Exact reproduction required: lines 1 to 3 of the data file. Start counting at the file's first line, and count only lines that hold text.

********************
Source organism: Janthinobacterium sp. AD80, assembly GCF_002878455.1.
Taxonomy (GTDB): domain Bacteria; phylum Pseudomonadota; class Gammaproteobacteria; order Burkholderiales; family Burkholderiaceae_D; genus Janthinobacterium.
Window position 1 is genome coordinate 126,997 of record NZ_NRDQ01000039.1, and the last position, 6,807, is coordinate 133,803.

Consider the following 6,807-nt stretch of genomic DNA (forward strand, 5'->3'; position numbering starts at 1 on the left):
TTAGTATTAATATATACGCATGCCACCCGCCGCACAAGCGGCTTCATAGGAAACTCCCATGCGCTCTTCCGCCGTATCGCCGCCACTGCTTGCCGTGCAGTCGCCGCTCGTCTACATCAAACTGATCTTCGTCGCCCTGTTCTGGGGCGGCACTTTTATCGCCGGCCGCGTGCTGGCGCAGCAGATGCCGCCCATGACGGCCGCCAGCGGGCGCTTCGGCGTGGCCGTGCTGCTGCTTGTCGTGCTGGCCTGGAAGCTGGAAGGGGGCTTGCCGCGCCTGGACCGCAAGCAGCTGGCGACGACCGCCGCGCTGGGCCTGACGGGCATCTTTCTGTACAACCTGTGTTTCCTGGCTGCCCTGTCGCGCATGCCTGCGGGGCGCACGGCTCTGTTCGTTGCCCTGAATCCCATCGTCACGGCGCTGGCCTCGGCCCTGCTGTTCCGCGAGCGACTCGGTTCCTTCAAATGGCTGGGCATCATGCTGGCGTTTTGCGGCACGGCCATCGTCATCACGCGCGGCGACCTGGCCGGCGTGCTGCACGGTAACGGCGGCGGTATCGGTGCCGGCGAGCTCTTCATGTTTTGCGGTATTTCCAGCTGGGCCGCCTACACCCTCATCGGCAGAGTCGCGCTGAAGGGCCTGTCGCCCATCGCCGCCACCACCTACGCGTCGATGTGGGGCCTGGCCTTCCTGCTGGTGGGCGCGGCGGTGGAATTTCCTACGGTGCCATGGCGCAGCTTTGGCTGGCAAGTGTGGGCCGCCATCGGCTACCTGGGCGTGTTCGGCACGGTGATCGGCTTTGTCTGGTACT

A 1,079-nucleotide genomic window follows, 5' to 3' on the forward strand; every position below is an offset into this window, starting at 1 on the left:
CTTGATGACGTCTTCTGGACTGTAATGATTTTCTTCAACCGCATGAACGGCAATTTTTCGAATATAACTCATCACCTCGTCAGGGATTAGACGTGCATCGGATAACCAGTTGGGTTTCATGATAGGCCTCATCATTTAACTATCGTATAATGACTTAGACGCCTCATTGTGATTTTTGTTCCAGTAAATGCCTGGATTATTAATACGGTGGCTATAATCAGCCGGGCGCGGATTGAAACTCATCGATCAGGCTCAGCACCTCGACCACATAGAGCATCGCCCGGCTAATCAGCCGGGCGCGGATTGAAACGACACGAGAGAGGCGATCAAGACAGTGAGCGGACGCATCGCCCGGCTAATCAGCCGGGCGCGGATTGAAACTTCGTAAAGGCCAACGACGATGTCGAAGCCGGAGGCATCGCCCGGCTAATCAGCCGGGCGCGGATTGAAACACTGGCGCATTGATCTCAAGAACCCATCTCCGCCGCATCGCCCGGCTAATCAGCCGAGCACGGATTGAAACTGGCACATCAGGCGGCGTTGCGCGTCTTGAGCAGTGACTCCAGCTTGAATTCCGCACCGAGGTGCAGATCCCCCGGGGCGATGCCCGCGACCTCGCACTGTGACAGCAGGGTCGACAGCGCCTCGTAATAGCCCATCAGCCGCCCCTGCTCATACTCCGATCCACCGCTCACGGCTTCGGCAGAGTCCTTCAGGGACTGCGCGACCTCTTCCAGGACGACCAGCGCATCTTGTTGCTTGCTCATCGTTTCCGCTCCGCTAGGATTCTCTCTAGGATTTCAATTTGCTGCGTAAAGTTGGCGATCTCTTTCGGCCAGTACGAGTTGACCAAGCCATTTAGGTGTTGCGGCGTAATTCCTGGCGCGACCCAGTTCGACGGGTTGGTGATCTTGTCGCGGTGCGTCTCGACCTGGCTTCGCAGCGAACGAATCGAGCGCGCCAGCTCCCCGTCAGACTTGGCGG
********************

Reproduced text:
Source organism: Janthinobacterium sp. AD80, assembly GCF_002878455.1.
Taxonomy (GTDB): domain Bacteria; phylum Pseudomonadota; class Gammaproteobacteria; order Burkholderiales; family Burkholderiaceae_D; genus Janthinobacterium.
Window position 1 is genome coordinate 126,997 of record NZ_NRDQ01000039.1, and the last position, 6,807, is coordinate 133,803.